With a blinding yellow flash and a concussion that shakes bones, K9 self-propelled howitzers launch artillery shells onto a hill that’s just been hit by rockets fired from helicopters. Then K2 tanks roar in, speeding up roads and firing as they go.
This is part of DX Korea, a four-day South Korean defence expo held in September at a firing range in Pocheon, about 30 kilometers (18.6 miles) from the North Korean border.
The display – presented to a crowd of 2,000 people including military officials from more than two dozen countries – is one way South Korea sells weapons.
And President Yoon Suk Yeol wants to sell more of them – enough for Seoul to jump four places up the ranks to become the world’s fourth-biggest arms exporter.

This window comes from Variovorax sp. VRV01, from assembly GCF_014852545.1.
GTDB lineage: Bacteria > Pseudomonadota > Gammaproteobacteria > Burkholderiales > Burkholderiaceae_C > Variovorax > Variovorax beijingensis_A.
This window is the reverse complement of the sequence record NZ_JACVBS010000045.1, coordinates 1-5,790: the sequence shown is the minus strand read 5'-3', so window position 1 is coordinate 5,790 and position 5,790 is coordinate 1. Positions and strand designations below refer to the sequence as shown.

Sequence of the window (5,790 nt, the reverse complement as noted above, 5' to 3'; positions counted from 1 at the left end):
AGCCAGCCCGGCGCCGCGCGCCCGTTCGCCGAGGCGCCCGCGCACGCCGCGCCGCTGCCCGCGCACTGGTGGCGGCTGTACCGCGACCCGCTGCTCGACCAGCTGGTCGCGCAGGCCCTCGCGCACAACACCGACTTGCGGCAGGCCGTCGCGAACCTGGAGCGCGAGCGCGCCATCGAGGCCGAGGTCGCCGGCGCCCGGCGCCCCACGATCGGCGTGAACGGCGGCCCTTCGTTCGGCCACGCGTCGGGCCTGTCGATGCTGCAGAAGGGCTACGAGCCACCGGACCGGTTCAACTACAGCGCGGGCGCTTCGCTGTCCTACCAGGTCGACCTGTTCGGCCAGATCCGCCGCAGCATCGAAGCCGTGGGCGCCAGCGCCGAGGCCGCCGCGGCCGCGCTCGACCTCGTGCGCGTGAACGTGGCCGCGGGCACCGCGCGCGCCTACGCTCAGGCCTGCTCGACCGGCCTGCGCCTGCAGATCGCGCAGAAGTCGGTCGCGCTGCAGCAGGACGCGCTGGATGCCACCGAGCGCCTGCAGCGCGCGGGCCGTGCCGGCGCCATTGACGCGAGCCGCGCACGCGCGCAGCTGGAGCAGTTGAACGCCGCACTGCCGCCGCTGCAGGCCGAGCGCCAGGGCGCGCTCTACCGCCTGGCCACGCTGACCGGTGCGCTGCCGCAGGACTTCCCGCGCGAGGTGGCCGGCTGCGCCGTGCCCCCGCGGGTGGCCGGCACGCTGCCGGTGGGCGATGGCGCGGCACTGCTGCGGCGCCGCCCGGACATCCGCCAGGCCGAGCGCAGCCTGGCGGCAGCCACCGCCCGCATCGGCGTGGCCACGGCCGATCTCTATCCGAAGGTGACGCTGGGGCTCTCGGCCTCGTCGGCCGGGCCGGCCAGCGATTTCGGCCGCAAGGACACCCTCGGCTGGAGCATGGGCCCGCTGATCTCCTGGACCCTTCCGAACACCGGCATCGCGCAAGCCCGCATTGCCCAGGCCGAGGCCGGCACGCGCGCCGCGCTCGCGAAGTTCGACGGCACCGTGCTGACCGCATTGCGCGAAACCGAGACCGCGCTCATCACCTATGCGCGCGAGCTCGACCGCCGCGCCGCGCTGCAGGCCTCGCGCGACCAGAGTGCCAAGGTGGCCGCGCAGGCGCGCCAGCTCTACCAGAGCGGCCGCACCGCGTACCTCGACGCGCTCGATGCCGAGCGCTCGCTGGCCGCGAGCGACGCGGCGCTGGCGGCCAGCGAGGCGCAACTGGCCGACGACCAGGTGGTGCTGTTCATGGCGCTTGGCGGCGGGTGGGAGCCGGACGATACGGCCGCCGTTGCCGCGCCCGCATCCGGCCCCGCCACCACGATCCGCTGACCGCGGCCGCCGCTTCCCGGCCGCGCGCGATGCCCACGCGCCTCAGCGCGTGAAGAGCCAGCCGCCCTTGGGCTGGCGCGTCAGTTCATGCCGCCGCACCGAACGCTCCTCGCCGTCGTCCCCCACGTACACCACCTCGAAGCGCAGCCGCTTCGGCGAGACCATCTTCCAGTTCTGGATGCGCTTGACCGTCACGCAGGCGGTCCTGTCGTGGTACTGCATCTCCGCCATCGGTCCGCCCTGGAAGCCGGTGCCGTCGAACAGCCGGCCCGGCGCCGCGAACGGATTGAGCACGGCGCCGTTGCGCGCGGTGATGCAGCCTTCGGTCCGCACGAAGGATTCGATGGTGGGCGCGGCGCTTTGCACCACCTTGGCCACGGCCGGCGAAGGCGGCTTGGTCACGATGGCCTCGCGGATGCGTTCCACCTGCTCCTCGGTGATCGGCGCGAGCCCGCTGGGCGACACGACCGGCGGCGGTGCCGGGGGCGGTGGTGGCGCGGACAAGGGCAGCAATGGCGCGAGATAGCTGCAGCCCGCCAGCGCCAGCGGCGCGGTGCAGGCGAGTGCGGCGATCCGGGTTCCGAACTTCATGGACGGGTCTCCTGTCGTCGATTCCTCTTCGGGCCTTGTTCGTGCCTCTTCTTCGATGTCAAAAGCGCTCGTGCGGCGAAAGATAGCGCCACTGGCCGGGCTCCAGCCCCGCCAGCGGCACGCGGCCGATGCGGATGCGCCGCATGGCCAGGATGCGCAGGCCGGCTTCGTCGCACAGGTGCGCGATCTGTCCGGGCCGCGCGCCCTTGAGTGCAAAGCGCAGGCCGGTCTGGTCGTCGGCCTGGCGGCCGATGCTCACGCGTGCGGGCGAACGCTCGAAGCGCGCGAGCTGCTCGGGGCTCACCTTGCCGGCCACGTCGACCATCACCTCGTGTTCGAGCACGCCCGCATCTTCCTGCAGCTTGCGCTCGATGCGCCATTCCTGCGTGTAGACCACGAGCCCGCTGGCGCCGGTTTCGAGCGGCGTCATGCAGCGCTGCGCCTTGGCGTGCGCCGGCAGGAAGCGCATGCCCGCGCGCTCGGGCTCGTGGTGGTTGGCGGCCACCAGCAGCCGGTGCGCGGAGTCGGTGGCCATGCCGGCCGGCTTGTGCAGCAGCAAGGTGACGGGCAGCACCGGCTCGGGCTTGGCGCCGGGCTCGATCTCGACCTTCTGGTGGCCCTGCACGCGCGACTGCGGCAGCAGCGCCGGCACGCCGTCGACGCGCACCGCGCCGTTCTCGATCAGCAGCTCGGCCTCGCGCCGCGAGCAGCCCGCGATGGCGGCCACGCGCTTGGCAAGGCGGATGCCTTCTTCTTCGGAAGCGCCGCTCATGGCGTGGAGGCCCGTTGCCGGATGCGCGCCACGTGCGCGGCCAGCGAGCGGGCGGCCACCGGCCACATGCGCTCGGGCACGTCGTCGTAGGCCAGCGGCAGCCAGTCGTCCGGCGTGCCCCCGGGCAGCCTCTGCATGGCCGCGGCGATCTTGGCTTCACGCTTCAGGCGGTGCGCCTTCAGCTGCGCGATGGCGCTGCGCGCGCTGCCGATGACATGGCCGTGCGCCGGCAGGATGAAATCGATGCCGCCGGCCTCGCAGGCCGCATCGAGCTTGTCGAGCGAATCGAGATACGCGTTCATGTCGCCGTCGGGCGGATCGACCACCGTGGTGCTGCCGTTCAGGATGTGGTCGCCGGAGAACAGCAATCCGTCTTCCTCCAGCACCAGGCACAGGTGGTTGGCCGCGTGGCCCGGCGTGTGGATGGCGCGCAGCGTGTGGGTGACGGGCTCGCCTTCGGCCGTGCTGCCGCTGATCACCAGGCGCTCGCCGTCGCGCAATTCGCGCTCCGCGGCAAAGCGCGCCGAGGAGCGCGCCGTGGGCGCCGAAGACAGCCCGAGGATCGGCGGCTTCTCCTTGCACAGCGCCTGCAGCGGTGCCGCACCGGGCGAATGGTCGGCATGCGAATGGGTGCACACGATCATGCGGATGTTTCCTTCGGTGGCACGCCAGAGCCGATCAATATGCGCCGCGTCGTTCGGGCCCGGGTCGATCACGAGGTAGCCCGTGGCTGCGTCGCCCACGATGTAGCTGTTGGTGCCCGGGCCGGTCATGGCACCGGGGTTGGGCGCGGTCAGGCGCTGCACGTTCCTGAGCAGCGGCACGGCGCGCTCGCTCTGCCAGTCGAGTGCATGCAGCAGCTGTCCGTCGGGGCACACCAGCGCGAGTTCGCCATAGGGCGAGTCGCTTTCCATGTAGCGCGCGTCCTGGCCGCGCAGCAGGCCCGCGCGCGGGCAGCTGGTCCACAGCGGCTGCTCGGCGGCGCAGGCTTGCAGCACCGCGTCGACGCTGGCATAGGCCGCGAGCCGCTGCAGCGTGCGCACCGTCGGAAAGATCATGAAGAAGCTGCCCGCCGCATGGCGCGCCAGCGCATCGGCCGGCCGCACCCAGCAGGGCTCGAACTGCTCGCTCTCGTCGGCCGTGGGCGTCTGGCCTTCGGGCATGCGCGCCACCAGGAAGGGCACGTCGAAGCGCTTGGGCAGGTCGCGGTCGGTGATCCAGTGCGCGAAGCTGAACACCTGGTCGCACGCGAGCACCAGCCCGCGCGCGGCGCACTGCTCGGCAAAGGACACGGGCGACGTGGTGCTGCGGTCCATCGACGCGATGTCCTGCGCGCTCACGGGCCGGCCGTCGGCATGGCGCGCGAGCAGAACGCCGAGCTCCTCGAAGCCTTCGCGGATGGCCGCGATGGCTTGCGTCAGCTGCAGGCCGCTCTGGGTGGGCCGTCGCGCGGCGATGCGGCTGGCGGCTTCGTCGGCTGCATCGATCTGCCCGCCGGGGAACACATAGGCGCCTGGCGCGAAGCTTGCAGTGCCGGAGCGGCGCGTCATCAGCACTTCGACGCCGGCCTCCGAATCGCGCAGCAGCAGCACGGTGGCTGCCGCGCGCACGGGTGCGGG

“By entering the world’s top four defence exporters after the United States, Russia and France, the (South Korean) defence industry will become a strategic industrialization and a defence powerhouse,” Yoon said.
To do that, South Korea will have to outsell – in ascending order – the United Kingdom, Italy, Germany and finally China, which held 4.6% of the export market in the 2017-2021 period, according to the authoritative Stockholm International Peace Research Institute (SIPRI).
That’s no easy task, yet Seoul is already well on its way. From 2012 to 2016, it had just 1% of the global market. It more than doubled that in the following five-year period, capturing 2.8% – by far the largest increase among any of the world’s top 25 arms exporters.
In 2021, it sold $7 billion worth of weapons overseas, according to the Export-Import Bank of Korea.
And the South Korean defenccccce industry believes it has the arsenal to grab an even bigger slice of the pie.
This is an excerpt from an article published by CNN – visit CNN website to read the full version.